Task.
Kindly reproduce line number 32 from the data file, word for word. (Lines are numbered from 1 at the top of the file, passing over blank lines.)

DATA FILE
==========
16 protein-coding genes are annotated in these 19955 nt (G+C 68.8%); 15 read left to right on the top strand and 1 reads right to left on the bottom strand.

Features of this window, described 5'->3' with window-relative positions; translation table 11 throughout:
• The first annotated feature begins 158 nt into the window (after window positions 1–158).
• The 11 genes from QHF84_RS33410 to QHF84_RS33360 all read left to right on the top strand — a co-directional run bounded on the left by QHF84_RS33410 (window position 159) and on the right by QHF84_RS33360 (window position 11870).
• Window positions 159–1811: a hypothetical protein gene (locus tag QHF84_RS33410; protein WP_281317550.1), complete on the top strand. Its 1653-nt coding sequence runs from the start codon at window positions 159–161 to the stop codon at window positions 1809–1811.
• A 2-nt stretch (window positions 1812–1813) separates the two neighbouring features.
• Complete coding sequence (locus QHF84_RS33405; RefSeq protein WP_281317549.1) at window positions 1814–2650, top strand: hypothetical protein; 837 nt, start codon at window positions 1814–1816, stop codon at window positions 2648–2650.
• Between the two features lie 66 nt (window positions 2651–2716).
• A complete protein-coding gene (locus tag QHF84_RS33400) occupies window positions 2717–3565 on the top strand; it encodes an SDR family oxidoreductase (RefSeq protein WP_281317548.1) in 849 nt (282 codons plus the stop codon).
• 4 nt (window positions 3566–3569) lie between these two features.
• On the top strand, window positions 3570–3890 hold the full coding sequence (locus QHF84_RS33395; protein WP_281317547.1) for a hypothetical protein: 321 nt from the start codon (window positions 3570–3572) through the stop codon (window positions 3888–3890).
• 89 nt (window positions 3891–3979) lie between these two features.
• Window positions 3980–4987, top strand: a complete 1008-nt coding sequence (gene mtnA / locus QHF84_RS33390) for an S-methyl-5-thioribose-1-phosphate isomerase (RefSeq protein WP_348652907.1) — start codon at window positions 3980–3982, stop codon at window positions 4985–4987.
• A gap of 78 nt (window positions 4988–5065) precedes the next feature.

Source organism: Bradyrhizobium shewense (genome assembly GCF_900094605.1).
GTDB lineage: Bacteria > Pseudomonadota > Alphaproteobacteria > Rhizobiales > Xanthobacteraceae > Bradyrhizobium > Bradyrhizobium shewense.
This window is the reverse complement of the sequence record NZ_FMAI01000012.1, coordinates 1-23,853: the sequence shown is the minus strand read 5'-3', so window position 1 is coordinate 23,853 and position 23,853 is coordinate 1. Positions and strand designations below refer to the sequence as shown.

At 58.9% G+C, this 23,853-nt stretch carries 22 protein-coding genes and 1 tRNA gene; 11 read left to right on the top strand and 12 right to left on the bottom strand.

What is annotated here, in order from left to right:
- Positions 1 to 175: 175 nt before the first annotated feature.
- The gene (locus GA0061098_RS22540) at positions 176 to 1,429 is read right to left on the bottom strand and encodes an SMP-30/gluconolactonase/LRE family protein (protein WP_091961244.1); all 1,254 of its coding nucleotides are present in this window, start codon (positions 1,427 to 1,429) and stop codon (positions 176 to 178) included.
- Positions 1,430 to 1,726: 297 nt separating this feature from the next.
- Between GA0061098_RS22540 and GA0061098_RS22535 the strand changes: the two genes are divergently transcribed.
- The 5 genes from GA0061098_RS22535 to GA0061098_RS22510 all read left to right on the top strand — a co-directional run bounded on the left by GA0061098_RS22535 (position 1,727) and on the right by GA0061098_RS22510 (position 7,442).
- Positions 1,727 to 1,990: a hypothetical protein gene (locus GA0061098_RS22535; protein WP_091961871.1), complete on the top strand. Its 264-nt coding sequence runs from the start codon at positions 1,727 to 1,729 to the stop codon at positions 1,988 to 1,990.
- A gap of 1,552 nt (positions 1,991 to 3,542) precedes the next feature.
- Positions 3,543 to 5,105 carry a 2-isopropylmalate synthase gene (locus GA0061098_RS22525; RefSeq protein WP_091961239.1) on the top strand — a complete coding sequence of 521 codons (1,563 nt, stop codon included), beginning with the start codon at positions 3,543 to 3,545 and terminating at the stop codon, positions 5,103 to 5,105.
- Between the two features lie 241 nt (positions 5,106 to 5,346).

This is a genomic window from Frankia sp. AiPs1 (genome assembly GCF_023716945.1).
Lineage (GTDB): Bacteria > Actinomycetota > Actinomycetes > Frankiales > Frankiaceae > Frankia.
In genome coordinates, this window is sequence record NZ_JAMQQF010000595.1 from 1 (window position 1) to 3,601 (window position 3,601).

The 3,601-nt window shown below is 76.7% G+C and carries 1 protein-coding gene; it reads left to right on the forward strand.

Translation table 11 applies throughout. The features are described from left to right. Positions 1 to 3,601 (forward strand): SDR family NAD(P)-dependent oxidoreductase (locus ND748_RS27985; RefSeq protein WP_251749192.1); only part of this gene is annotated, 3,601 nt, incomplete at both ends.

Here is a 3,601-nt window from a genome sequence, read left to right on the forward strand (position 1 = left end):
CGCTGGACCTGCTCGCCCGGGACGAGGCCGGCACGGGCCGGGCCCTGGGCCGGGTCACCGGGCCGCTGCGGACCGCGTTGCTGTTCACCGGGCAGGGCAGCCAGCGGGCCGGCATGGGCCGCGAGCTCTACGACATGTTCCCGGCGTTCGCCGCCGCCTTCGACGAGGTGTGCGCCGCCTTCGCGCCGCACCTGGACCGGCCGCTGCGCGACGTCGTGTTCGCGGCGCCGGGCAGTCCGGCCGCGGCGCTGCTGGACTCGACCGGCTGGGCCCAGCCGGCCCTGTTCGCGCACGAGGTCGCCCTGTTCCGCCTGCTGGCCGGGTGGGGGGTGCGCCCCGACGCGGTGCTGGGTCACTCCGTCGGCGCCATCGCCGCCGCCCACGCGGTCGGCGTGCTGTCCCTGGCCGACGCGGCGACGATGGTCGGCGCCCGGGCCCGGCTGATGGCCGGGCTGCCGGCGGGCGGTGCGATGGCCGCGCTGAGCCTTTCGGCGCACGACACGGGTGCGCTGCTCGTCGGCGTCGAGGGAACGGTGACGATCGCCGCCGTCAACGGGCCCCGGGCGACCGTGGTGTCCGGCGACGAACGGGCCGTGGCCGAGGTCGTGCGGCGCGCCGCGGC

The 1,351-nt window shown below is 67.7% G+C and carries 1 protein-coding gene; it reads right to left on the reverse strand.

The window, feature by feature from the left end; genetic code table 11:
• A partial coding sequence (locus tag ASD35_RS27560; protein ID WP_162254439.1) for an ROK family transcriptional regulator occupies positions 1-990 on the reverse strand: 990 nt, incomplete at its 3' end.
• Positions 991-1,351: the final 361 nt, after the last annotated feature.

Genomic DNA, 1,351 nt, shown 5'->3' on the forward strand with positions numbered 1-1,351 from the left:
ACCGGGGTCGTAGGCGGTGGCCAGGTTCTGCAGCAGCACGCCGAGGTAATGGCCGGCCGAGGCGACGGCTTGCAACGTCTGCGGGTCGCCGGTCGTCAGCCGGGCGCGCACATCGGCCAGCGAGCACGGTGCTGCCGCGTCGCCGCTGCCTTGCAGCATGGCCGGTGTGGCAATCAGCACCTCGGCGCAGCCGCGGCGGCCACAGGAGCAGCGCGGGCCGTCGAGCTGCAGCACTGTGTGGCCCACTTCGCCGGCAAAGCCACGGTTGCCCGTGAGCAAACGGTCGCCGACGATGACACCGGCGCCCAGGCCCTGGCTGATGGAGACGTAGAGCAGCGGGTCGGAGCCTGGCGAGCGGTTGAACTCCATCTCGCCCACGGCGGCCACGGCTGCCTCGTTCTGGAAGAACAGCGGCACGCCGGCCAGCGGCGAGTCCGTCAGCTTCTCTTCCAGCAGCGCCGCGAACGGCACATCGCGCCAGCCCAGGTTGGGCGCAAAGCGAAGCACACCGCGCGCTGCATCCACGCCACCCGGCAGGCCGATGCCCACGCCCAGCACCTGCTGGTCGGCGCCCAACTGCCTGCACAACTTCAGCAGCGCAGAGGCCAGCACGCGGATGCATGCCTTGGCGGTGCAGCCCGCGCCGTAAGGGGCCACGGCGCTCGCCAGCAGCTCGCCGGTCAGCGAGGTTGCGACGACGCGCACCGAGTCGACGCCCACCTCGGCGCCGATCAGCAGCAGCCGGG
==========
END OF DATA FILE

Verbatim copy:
The 3,601-nt window shown below is 76.7% G+C and carries 1 protein-coding gene; it reads left to right on the forward strand.